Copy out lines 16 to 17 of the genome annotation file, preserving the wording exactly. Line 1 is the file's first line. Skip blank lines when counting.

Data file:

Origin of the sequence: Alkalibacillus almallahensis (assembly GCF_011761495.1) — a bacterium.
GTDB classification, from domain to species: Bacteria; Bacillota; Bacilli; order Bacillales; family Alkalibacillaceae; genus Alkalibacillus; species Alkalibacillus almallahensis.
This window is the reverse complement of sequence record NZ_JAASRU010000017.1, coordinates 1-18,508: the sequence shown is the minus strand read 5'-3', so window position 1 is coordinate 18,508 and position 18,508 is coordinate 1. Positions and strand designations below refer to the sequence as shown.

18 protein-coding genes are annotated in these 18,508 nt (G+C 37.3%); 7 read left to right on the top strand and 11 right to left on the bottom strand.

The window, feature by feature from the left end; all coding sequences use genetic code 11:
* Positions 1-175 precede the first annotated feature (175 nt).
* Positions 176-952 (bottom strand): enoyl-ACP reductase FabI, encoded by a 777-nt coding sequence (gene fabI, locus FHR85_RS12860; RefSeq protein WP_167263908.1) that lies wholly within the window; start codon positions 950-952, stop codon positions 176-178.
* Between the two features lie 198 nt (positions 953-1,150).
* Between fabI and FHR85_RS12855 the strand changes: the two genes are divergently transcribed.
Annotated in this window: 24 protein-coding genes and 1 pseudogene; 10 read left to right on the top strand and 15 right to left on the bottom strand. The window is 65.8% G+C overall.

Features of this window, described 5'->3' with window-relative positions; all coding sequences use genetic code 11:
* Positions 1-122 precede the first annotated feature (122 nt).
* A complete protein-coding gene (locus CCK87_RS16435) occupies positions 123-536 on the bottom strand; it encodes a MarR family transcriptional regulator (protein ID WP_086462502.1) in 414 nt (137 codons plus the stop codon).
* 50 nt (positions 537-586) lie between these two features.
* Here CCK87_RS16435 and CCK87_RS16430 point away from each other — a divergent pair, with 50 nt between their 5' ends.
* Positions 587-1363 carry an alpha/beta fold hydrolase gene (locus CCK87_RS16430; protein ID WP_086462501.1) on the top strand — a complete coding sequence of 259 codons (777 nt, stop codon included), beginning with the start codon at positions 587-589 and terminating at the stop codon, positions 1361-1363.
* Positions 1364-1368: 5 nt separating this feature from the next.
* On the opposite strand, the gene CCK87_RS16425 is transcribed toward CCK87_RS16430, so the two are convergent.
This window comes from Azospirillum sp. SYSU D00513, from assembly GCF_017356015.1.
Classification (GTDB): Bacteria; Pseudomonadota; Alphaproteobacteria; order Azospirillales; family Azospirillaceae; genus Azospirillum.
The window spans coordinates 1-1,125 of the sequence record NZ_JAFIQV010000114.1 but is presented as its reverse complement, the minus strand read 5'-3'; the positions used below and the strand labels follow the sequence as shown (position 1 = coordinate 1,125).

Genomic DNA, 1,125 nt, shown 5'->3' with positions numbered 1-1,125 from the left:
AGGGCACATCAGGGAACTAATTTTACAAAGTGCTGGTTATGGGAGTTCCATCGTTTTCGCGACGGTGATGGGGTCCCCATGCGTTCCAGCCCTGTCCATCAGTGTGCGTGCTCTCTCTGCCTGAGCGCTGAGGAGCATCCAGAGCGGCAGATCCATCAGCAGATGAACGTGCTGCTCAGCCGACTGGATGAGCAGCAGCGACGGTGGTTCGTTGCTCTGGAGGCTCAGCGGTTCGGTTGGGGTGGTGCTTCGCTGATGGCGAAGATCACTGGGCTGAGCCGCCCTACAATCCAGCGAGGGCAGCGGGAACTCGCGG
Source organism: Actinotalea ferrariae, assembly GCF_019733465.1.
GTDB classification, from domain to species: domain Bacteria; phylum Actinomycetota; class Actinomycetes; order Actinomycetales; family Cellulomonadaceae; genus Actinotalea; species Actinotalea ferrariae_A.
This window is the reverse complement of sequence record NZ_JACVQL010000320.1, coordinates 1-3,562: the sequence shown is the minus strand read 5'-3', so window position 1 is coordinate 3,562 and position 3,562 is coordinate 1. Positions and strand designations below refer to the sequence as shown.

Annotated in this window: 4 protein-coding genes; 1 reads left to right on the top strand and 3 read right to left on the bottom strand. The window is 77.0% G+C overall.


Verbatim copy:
* Positions 587-1363 carry an alpha/beta fold hydrolase gene (locus CCK87_RS16430; protein ID WP_086462501.1) on the top strand — a complete coding sequence of 259 codons (777 nt, stop codon included), beginning with the start codon at positions 587-589 and terminating at the stop codon, positions 1361-1363.
* Positions 1364-1368: 5 nt separating this feature from the next.